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    Sale 2039

    Important Silver and Objects of Vertu

    23 October 2008, New York, Rockefeller Plaza

  • Lot 126

    A VICTORIAN SILVER NOVELTY TEA SERVICE AND TRAY**

    MARK OF FREDERICK EDMONDS, LONDON, 1892

    Price Realised  

    Estimate

    A VICTORIAN SILVER NOVELTY TEA SERVICE AND TRAY**
    MARK OF FREDERICK EDMONDS, LONDON, 1892
    Comprising: a teapot, a cream jug, and a sugar bowl; shaped circular, each modeled as an owl, the body textured as feathers centering a dramatic brow above glass eyes, with two claw feet near the base, the handles scroll-form, the teapot with ivory insulators with a feather-form finial; the two-handled tray shaped rectangular on four ball feet, with owl head and claws at opposing ends and a feather border between, each marked on body and cover, teapot also marked on handle, tray marked on field
    The tray 18 1/8 in. (46 cm.) long; 75 oz. 10 dwt. (2397 gr.) gross weight (4)


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    A similarly playful example of naturalistic hollowware by Frederick Edmonds and one of his partners, Thomas Johnson (the two worked from the firm Johnson, Sons & Edmonds from 1879 to 1898) sold Bonhams, Solihull, 4 March 2008, lot 99. Also bird-form, the lot was a pepper pot shaped as a wren, 1882. Another example of such novelty hollowware, a silver pepper pot in the form of a small brush bird, Thomas Johnson, 1883, during the Edmonds Johnson partnership, sold Bonhams, London, 6 March 2001, lot 1.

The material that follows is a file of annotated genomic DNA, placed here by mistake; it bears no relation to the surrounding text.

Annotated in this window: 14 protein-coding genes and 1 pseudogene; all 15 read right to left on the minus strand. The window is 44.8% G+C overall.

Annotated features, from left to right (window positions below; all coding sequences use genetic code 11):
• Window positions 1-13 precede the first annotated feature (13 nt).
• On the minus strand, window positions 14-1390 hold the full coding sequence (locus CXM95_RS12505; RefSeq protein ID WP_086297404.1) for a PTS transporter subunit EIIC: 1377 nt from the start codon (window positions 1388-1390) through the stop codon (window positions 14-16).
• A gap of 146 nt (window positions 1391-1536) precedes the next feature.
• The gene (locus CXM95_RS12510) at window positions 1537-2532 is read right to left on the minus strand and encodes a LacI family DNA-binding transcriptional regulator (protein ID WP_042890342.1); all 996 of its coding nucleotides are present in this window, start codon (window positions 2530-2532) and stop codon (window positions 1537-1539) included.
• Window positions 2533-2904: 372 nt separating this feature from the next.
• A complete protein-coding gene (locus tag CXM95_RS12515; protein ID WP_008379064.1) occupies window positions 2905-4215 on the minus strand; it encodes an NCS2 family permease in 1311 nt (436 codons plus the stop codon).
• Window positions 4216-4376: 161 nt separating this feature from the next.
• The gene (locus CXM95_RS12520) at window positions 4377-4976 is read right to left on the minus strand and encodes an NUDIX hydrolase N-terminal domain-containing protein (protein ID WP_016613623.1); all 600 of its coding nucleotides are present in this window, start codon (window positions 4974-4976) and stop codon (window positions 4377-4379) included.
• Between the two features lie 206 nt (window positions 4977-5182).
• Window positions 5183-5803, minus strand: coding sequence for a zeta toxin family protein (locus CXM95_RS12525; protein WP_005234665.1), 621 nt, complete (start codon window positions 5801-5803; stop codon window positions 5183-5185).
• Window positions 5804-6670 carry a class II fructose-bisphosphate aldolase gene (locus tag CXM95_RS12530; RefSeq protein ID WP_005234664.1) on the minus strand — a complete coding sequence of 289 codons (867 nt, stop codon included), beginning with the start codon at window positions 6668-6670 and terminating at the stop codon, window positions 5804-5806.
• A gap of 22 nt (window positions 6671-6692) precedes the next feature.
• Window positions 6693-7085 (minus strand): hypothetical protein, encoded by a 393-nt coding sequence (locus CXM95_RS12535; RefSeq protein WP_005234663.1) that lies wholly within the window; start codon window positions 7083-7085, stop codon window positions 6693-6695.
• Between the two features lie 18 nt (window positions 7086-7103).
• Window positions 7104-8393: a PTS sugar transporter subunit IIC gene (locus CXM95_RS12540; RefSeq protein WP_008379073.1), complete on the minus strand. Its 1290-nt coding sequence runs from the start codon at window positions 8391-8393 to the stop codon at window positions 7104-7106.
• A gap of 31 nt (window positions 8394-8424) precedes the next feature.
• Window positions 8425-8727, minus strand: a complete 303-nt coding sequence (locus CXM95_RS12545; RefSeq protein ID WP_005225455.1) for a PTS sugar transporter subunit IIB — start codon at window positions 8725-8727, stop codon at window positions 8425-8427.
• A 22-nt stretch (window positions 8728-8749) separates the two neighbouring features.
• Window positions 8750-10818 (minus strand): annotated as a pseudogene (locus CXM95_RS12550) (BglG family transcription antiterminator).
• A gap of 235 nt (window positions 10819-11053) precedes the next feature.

Frederick Edmonds's silver model of Soane's Bank of England, 1897, is another notable example of naturalism, sold Sotheby's, New York, 21 October 1998, lot 100. It seems that Edmonds was able to use naturalism, to create both lighthearted novelty silver with function (as in the present example) and realistic models for posterity, like Soane's Bank of England.

    For more information on Johnson, Sons & Edmonds, see John Culme, The Directory of Gold & Silversmiths, Jewelers & Allied Traders 1838-1914, 1987, Vol. 1, pp. 260-261.

    Pre-Lot Text

    VARIOUS PROPERTIES